The exhibit was written by Megan Ekstrom and curated by Cecilia Smith
A pioneer in her field, renowned cartographer Marie Tharp undoubtedly influenced the course of mid-twentieth century geography in America. Born in 1920, her childhood featured an early exposure to mapmaking in the form of her father, William Tharp. He was employed to draft soil maps for the U.S. Department of Agriculture, some of which can be found in the library’s Map Collection. Marie didn’t possess her father’s passion for mapmaking at first, and instead she pursued a B.A. in English literature at Ohio University. According to historian Cathy Barton, Marie may have expressed interest in attending the University of Chicago and adapted her undergraduate coursework to reflect the program offered there.
With the onset of World War II, universities across the United States started admitting more women into scientific programs, in the hopes of replacing the depleting male workforce. As a result, Marie was given the opportunity to acquire degrees in both geology and mathematics. Marie’s employment as a research assistant at the Lamont Geological Observatory in Columbia University in 1948 witnessed the seamless marriage of her unique skillsets. She was assigned to draft maps of the ocean floor according to data sets collected by echolocation technology on sea vessels.
At this time, incredibly little was known about the characteristics of the earth’s sea bed. Marie described it as, “a blank canvas to fill with extraordinary possibilities.” Bruce Heezen, her supervisor and later co-collaborator, enforced meticulous standards for the data his team collected aboard each ship in the Atlantic Ocean. When Marie received his depth measurements, she plotted each point in physiographic diagrams of the ocean floor. As her work developed, she compared the shape of the ridges she had drawn and immediately noticed a “V-shaped indentation in the center of the profiles.” The concept of continental drift was not unheard of, but it was generally dismissed among scholars. Bruce infamously ridiculed Marie’s findings as “girl talk” initially.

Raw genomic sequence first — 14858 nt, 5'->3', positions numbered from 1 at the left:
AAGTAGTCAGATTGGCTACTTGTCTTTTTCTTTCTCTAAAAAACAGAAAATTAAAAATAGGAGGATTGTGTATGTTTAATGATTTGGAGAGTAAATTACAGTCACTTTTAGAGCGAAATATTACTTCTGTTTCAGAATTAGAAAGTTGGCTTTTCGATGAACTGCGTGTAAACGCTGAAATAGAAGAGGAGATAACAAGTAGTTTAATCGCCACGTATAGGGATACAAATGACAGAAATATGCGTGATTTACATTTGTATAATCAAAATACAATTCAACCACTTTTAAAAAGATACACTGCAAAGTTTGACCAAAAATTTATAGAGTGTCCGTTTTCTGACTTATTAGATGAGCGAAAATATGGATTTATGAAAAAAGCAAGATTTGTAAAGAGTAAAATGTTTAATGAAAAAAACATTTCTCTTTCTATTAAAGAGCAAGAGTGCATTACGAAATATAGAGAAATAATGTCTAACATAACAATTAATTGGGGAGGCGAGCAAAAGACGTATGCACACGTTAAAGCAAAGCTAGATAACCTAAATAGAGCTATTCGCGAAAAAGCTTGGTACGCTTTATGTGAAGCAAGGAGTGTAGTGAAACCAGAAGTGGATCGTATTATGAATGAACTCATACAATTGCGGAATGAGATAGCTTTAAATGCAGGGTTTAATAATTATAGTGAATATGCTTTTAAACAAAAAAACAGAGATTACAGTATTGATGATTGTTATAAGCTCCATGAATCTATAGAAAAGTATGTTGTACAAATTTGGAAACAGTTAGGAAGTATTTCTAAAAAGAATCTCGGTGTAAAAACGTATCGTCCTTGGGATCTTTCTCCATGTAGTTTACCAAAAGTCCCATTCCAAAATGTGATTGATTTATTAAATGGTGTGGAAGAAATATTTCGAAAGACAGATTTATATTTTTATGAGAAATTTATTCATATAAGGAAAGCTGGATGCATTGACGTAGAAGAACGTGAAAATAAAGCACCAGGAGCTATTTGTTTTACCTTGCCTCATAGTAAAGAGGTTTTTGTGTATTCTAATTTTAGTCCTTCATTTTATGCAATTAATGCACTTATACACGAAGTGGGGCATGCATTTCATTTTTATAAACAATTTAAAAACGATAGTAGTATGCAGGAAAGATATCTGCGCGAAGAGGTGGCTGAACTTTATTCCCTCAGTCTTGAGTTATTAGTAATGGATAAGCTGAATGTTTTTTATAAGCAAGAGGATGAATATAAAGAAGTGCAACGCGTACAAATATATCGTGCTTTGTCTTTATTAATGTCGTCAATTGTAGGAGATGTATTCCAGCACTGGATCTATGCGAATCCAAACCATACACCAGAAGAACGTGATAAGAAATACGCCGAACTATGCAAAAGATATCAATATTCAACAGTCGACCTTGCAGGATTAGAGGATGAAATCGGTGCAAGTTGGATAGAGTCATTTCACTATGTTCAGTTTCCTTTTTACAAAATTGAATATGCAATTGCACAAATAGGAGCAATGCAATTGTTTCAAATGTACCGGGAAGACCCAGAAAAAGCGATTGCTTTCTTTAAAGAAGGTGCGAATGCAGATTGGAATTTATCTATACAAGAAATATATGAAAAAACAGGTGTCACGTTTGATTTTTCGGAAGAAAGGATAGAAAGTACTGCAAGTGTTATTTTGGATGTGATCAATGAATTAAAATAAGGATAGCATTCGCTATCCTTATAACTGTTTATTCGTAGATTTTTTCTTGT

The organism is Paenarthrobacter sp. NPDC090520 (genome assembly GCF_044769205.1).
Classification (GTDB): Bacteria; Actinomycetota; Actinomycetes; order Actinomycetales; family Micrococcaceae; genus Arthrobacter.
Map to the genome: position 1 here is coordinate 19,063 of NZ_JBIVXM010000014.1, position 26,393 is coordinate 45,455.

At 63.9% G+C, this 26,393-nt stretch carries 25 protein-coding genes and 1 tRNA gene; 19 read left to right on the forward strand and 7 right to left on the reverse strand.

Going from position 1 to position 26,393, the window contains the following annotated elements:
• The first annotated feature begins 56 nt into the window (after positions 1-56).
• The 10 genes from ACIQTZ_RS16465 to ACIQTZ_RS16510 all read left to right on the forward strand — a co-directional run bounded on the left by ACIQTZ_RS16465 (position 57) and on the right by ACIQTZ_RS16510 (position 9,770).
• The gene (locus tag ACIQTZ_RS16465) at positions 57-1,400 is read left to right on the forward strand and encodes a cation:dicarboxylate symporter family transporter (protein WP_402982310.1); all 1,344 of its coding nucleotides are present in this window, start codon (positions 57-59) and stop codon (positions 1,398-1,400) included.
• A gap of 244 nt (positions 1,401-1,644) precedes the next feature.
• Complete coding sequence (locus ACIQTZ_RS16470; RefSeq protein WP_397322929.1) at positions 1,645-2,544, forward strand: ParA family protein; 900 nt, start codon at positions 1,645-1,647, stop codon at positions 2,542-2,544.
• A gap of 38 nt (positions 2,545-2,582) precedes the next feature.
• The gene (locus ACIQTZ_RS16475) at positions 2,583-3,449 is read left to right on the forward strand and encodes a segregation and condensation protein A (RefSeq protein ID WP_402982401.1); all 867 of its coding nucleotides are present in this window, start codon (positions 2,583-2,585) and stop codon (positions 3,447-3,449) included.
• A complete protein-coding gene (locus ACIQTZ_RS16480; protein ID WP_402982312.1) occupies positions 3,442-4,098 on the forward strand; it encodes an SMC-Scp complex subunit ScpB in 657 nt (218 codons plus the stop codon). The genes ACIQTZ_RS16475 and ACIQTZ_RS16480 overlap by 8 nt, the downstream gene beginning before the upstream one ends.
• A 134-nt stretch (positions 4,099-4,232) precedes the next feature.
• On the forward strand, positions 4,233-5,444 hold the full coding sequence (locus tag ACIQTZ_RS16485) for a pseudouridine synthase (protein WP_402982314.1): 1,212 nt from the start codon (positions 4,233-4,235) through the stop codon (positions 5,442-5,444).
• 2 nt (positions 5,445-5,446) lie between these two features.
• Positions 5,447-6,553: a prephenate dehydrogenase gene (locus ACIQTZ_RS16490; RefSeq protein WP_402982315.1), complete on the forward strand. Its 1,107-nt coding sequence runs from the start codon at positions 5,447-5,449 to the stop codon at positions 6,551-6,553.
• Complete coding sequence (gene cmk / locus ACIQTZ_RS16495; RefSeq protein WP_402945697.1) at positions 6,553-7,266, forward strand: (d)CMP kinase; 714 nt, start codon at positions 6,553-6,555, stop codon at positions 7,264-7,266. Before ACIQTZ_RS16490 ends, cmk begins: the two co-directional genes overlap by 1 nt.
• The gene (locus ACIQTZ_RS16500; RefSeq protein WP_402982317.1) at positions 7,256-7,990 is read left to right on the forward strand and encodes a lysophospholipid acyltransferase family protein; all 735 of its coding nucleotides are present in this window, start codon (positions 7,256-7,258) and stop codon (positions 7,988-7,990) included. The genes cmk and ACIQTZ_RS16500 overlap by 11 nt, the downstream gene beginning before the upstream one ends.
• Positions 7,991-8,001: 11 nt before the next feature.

Nonetheless, by 1953, Bruce could no longer refute Marie’s suspicion, as his research on earthquake activity in the Atlantic seemed to confirm her discovery. The first physiographic map of the North Atlantic Ocean was published by Bruce and Marie in 1957. Henceforward, Marie’s topographical observations would be undeniably, “crucial to the eventual acceptance of the theories of plate tectonics and continental drift in the earth sciences.” The authenticity of their findings solidified when improvements in technology allowed them to revise earlier work and make corrections. Scientists would one day prove the accuracy of Marie’s maps with advanced satellite imaging. Following Marie’s breakthrough analysis of the Atlantic, Bruce and Marie expanded their research to include the entire ocean. Starting with the Indian Ocean, they mapped the seafloor in segments around the globe. Over the course of thirty years, they had accumulated enough data to produce the first full map of the ocean floor in 1977.
The quality and quantity of Marie’s contributions as a female cartographer are arguably unprecedented. Despite being a minority in a field full of men, she made a lasting impact on the scientific community with the publication of her maps and her co-authorship of several books and articles. She not only drew attention to continental drift in the Atlantic Ocean, but also made the world’s sea floor accessible where before it had been entirely uncharted. Marie best sums up her remarkable career with the modest comment, “I think our maps contributed to a revolution in geological thinking.”
 Marie Tharp, “Connect the Dots: Mapping the Seafloor and Discovering the Mid-Ocean Ridge,” Lamont-Doherty Earth Observatory of Columbia: Twelve Perspectives on the First Fifty Years 1949-1999, Last modified April 1, 1999, Edited by Laurence Lippsett. https://www.whoi.edu/page.do?pid=7500&tid=7342&cid=23306.
 “Marie Tharp,” Columbia University online. Accessed November 7, 2018. https://www.whoi.edu/page.do?pid=7500&tid=7342&cid=23306.
 Marie Tharp, “Connect the Dots.”